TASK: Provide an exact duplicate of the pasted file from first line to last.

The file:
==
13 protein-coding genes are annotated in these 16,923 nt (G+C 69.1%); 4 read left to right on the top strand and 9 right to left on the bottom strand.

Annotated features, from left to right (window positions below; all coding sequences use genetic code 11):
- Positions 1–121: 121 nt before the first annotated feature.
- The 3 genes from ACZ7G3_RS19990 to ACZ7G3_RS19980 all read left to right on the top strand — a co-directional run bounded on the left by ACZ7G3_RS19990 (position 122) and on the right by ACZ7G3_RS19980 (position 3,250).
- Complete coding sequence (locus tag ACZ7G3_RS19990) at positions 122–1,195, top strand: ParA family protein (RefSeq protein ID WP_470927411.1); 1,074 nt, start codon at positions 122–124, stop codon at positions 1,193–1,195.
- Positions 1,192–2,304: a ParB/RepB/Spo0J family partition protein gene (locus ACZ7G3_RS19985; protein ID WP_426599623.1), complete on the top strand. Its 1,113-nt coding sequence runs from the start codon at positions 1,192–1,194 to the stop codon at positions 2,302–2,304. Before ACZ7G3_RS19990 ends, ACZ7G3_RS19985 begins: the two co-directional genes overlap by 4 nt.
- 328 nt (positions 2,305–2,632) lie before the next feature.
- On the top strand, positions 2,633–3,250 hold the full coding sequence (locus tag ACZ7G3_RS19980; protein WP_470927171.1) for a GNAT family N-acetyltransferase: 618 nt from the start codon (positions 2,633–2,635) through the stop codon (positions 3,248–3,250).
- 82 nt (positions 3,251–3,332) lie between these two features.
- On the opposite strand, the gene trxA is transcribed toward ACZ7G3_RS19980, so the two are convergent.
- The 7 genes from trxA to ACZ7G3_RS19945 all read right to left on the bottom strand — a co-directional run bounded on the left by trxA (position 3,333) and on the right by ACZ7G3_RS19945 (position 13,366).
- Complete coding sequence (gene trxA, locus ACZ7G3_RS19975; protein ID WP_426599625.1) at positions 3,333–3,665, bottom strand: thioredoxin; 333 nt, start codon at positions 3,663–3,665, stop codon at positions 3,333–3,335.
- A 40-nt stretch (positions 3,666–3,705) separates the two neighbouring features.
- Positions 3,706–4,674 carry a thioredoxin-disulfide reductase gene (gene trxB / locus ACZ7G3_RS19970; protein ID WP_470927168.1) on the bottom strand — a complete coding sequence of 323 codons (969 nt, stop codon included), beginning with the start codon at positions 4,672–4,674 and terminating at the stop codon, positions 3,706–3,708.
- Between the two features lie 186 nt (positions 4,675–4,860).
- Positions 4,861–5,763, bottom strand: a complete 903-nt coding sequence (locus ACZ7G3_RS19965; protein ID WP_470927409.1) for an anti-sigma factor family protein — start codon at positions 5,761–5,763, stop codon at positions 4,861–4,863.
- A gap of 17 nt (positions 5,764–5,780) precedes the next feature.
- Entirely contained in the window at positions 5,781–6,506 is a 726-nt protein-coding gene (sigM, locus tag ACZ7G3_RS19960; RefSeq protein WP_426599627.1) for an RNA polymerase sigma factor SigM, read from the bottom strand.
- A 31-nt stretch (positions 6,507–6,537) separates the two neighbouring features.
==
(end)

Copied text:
13 protein-coding genes are annotated in these 16,923 nt (G+C 69.1%); 4 read left to right on the top strand and 9 right to left on the bottom strand.

Annotated features, from left to right (window positions below; all coding sequences use genetic code 11):
- Positions 1–121: 121 nt before the first annotated feature.
- The 3 genes from ACZ7G3_RS19990 to ACZ7G3_RS19980 all read left to right on the top strand — a co-directional run bounded on the left by ACZ7G3_RS19990 (position 122) and on the right by ACZ7G3_RS19980 (position 3,250).
- Complete coding sequence (locus tag ACZ7G3_RS19990) at positions 122–1,195, top strand: ParA family protein (RefSeq protein ID WP_470927411.1); 1,074 nt, start codon at positions 122–124, stop codon at positions 1,193–1,195.
- Positions 1,192–2,304: a ParB/RepB/Spo0J family partition protein gene (locus ACZ7G3_RS19985; protein ID WP_426599623.1), complete on the top strand. Its 1,113-nt coding sequence runs from the start codon at positions 1,192–1,194 to the stop codon at positions 2,302–2,304. Before ACZ7G3_RS19990 ends, ACZ7G3_RS19985 begins: the two co-directional genes overlap by 4 nt.
- 328 nt (positions 2,305–2,632) lie before the next feature.
- On the top strand, positions 2,633–3,250 hold the full coding sequence (locus tag ACZ7G3_RS19980; protein WP_470927171.1) for a GNAT family N-acetyltransferase: 618 nt from the start codon (positions 2,633–2,635) through the stop codon (positions 3,248–3,250).
- 82 nt (positions 3,251–3,332) lie between these two features.
- On the opposite strand, the gene trxA is transcribed toward ACZ7G3_RS19980, so the two are convergent.
- The 7 genes from trxA to ACZ7G3_RS19945 all read right to left on the bottom strand — a co-directional run bounded on the left by trxA (position 3,333) and on the right by ACZ7G3_RS19945 (position 13,366).
- Complete coding sequence (gene trxA, locus ACZ7G3_RS19975; protein ID WP_426599625.1) at positions 3,333–3,665, bottom strand: thioredoxin; 333 nt, start codon at positions 3,663–3,665, stop codon at positions 3,333–3,335.
- A 40-nt stretch (positions 3,666–3,705) separates the two neighbouring features.
- Positions 3,706–4,674 carry a thioredoxin-disulfide reductase gene (gene trxB / locus ACZ7G3_RS19970; protein ID WP_470927168.1) on the bottom strand — a complete coding sequence of 323 codons (969 nt, stop codon included), beginning with the start codon at positions 4,672–4,674 and terminating at the stop codon, positions 3,706–3,708.
- Between the two features lie 186 nt (positions 4,675–4,860).
- Positions 4,861–5,763, bottom strand: a complete 903-nt coding sequence (locus ACZ7G3_RS19965; protein ID WP_470927409.1) for an anti-sigma factor family protein — start codon at positions 5,761–5,763, stop codon at positions 4,861–4,863.
- A gap of 17 nt (positions 5,764–5,780) precedes the next feature.
- Entirely contained in the window at positions 5,781–6,506 is a 726-nt protein-coding gene (sigM, locus tag ACZ7G3_RS19960; RefSeq protein WP_426599627.1) for an RNA polymerase sigma factor SigM, read from the bottom strand.
- A 31-nt stretch (positions 6,507–6,537) separates the two neighbouring features.